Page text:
We at SDTriNews.com have tried for the past four seasons to bring you the best previews and recaps of just about every triathlon in the state. To do this well, to get the up-close-and-personal feel, one of us on staff has attempted to race each of the events we’ve covered. We’ve gotten close, with just two outstanding events thus far (maybe we’ll catch those next year). This year we bit the bullet to take on South Dakota’s most challenging course: the Wildlife Loop. Everything we’ve said about the raced proved to be true. Read on for the up-close-and-personal take on this year’s race from the editor who competed in it.
First, the formalities. Because of its fat payout ($3,000 in prize money), the strongest of the strong and the fastest of the fast show up for this race. This year was no different. Josh Terwoord, a pro from Fort Collins, Colorado, dominated the men’s field once again. Terwoord won this race last year after taking third place in 2015. He’s the fella-in-yella, and one heck of a racer overall.
Morgan Chaffin of Omaha, Nebraska, dominated the women’s field this year. Chaffin, a Kona finisher, came out of the water first overall, and then she killed the toughest bike course in the state and maintained a solid, 27-minute lead over her competition on the run.
This year’s race featured something new: a short course. The short course participants swam half of a half distance (around .6-ish miles), biked 33 miles, and ran 6.2 miles (though my Garmin said 6.5). Local celebrity T.J. Loftus won the men’s field, and Sioux Falls’ Jo Sugrue ran down her competition and won the women’s field.
The Editor’s Report:
This race, as winner Josh Terwoord put on his Instagram feed, has the grass roots feel that triathlon began with. The most important part of the pre-race took place minutes before we stepped into the frigid drink of Stockade Lake: the pre-race meeting. Hearing race director Brandon Zelfer’s instructions were critical to understanding the course. Also, one of the state park workers piped up when asked about what to do if we encountered any buffalo. He assuaged many fears by saying that he often rode bike on this very course, and he had never had problems with the feared beasts. He did say exactly what to do when we saw one, though: give it a wide berth.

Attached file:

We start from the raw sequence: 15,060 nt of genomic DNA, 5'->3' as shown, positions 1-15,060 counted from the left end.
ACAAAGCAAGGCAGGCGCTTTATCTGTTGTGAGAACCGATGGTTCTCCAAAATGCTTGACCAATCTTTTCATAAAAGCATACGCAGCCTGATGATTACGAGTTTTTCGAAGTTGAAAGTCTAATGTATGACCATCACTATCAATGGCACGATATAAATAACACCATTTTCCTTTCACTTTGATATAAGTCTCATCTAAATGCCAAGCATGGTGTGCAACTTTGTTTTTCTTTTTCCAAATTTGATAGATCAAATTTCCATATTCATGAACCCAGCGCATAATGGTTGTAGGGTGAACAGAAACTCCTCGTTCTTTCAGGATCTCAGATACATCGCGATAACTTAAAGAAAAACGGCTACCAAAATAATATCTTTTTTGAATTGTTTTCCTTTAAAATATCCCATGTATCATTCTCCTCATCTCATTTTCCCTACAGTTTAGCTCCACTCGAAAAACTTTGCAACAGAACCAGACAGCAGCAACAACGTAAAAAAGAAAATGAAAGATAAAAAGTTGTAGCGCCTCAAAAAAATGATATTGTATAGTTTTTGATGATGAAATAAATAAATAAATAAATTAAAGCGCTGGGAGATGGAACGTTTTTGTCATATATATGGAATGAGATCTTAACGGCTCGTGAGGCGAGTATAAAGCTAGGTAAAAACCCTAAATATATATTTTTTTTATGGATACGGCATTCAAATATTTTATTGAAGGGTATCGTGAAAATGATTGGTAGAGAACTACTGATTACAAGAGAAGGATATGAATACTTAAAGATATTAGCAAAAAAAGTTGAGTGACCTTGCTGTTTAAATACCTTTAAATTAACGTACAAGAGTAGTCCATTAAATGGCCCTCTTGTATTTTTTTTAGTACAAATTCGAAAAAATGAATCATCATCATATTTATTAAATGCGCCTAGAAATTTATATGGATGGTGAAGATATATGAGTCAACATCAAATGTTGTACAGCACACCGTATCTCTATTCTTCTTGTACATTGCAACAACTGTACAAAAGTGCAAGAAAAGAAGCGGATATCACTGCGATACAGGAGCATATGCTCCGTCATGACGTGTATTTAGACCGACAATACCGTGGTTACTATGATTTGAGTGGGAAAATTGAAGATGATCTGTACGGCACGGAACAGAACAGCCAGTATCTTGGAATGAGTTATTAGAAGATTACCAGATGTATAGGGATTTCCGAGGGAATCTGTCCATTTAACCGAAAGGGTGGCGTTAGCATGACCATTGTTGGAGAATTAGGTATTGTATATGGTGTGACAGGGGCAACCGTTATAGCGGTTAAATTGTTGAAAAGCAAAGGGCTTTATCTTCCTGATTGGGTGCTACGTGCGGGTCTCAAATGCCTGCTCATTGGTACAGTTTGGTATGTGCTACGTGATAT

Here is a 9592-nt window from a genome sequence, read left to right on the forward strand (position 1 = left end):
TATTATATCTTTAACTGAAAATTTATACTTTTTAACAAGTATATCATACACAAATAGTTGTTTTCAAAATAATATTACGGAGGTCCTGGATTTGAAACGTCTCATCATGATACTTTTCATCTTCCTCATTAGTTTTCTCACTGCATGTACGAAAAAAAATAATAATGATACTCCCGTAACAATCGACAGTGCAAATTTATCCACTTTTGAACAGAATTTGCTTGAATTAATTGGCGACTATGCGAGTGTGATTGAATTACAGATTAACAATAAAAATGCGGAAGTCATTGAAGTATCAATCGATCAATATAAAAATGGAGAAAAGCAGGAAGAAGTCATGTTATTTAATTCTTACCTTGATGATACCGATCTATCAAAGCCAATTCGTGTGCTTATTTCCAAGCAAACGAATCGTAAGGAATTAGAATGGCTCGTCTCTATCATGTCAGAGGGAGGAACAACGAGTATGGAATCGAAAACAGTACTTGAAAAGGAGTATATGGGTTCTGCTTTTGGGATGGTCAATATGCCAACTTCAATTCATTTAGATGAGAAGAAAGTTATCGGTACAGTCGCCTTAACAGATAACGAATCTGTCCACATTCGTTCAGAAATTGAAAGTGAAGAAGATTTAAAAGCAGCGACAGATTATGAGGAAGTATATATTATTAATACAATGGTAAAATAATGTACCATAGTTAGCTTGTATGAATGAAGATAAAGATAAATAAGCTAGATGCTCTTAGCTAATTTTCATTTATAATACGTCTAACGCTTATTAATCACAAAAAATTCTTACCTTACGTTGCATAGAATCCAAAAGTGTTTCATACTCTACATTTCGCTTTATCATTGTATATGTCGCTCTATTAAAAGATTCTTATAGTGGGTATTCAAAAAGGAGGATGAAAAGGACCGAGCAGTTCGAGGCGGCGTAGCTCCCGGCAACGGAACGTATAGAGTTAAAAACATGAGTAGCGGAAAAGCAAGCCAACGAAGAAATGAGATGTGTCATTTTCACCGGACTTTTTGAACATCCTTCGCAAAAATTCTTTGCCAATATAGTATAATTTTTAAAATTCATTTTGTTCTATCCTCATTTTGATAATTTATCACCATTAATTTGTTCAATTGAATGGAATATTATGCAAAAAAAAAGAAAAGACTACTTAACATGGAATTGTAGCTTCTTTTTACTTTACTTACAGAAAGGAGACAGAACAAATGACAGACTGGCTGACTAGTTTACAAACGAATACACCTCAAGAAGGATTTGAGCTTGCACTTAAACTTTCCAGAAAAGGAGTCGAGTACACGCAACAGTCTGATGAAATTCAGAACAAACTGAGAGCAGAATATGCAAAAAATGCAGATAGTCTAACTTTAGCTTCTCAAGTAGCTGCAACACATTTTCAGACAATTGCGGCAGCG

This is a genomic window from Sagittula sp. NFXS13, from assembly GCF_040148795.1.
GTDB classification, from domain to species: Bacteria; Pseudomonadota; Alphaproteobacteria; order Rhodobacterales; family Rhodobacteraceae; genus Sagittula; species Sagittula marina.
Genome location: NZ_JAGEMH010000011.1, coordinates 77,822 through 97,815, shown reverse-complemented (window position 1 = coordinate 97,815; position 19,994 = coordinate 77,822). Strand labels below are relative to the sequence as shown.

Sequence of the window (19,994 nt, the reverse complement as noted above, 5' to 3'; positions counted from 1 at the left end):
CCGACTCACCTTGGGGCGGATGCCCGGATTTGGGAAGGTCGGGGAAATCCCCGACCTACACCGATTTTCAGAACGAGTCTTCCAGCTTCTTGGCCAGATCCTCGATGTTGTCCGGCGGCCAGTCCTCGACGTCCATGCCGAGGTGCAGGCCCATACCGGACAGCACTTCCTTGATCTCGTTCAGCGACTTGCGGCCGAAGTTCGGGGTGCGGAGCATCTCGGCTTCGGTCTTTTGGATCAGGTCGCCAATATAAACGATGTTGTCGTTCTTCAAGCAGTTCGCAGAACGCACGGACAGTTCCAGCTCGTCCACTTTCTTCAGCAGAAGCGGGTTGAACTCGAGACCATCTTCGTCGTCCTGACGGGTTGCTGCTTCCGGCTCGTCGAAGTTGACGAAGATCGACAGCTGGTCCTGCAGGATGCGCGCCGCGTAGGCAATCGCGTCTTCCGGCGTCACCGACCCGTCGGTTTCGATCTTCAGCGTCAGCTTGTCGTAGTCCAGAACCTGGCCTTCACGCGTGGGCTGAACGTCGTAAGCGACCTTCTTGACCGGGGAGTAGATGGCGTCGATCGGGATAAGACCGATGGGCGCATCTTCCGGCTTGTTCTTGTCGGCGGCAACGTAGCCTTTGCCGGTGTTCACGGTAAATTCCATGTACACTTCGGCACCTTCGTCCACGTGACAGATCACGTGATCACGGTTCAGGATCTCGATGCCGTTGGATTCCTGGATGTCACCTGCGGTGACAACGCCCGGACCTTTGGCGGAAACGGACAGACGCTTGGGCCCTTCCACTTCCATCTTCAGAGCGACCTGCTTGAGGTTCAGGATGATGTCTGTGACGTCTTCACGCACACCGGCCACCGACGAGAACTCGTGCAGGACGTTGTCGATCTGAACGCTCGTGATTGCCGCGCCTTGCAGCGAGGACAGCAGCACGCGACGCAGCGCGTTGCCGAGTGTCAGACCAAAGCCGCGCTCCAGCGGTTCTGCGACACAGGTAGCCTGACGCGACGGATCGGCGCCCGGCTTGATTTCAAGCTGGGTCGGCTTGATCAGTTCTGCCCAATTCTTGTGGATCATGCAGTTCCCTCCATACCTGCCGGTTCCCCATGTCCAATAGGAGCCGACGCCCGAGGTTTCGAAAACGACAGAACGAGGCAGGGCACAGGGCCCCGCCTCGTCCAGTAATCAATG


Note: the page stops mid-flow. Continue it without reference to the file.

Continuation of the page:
The swim began with us treading water. The warm temps of late hadn’t warmed the lake up much. Race officials estimated the water temp hovered in the high 60’s to low 70’s. Wetsuits helped. Plenty of kayaks and other water support stayed in the middle of the square course, well-marked by the ginormous orange triangle buoys made popular by triathlon. Only one thing threatened the safety of the swimmers: seaweed. Zelfer did his best to make a path for participants to get through the weeds that plagued the shore, and we all knew we just needed to deal with them when we swam into them.
Every year we attend this race we hear the same thing from participants: it’s a beautiful course. I’ve often thought that no amount of beauty can mitigate discomfort. I was wrong. This beauty lessened the pain. The course begins at approximately 5,000 feet of elevation, and those who did the 70.3 had around 5,000 feet of gain. Those of us who tackled the short course dealt with half of that. The bike course begins with about eleven miles of descent–the kind of descent that’s not so steep it’s scary but steep enough that you really can’t pedal on all of it. We had a constant beautiful view, regardless if we were grinding our way up a long hill or coasting down the windy paths. Rock wall faces, desert shrubs at points, and the thick evergreens that make the hills black all flanked the route at points. As Terwoord put it when I visited with him after the race, the bike route keeps you interested.